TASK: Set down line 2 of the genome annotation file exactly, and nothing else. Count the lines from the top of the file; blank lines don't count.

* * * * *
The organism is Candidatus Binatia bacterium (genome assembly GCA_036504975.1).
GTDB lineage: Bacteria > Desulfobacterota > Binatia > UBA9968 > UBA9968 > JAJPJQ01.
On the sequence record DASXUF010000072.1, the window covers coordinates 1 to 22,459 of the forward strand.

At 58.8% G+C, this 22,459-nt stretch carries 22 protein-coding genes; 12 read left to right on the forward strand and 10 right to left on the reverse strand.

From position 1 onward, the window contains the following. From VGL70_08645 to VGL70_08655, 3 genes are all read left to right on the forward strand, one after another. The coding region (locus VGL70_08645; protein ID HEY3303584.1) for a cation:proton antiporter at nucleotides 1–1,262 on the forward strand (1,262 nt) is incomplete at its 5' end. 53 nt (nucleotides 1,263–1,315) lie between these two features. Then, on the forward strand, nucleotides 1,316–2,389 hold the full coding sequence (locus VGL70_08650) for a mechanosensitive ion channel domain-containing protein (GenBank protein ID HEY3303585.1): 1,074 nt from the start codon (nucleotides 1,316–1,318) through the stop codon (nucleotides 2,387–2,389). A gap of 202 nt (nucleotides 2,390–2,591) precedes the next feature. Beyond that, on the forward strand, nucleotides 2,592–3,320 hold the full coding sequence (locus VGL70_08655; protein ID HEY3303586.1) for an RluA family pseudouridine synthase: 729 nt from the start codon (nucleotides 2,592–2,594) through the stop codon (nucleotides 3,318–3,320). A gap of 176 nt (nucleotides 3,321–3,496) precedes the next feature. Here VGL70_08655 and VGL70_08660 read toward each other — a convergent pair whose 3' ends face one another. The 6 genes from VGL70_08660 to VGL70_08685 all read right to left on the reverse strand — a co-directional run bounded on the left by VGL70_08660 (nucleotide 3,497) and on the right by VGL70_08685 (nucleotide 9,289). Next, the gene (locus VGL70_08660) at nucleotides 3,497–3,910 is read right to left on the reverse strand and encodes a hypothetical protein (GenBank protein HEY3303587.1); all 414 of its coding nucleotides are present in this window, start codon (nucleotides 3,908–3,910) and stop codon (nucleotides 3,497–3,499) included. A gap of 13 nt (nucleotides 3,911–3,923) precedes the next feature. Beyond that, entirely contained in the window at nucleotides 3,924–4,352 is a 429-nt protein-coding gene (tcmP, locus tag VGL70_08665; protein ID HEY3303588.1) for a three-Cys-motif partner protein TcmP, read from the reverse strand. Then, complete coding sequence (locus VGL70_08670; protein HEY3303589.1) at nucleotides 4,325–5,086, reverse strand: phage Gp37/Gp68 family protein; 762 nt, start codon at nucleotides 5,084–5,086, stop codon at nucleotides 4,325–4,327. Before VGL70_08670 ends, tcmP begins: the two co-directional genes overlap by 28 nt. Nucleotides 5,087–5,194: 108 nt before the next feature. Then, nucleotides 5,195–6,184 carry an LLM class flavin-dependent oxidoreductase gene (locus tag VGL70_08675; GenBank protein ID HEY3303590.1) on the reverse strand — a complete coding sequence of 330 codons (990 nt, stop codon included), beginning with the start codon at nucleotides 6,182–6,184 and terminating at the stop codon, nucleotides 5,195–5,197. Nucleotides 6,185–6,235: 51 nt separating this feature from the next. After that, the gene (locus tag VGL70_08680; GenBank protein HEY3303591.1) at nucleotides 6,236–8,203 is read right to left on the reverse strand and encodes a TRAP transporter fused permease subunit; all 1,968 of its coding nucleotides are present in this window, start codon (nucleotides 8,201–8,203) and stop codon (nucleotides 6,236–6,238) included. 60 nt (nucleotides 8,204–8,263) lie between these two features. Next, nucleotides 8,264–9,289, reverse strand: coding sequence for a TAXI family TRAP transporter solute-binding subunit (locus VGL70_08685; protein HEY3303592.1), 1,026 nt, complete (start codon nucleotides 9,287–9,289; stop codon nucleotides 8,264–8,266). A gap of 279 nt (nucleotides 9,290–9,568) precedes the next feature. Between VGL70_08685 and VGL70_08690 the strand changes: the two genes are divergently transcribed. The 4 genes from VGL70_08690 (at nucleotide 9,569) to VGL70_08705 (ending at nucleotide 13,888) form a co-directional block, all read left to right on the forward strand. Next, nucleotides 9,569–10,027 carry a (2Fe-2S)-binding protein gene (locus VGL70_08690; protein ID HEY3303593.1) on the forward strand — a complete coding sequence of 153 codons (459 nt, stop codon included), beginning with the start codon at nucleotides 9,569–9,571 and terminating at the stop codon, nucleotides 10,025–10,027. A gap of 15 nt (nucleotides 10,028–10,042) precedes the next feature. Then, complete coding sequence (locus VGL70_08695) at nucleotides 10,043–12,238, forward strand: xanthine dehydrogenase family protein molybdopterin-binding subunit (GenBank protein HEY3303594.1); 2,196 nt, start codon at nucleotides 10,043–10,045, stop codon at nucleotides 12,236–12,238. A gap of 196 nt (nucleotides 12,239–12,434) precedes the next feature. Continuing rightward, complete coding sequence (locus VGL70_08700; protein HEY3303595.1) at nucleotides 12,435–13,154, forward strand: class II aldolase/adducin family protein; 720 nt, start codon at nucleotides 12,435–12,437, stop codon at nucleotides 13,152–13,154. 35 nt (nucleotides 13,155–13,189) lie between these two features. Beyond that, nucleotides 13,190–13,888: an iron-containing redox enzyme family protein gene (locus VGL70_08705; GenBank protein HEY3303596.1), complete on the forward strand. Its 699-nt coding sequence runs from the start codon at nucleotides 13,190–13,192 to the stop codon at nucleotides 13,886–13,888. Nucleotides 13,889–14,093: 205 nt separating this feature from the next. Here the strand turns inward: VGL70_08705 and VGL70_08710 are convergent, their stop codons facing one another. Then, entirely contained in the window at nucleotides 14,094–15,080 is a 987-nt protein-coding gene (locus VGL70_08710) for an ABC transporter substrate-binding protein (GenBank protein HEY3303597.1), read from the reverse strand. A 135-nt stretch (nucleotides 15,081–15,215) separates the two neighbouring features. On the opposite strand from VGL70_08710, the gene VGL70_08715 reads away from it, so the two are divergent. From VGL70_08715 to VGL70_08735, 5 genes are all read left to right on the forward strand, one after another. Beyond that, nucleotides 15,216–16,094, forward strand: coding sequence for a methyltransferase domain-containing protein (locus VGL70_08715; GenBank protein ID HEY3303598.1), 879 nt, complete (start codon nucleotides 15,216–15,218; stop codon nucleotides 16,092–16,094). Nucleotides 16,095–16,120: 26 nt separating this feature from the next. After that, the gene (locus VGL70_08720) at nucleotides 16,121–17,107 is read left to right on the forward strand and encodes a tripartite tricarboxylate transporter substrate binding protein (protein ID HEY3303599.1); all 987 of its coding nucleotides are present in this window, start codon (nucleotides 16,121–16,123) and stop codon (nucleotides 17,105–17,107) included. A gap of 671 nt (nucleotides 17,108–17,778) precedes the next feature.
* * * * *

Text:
GTDB lineage: Bacteria > Desulfobacterota > Binatia > UBA9968 > UBA9968 > JAJPJQ01.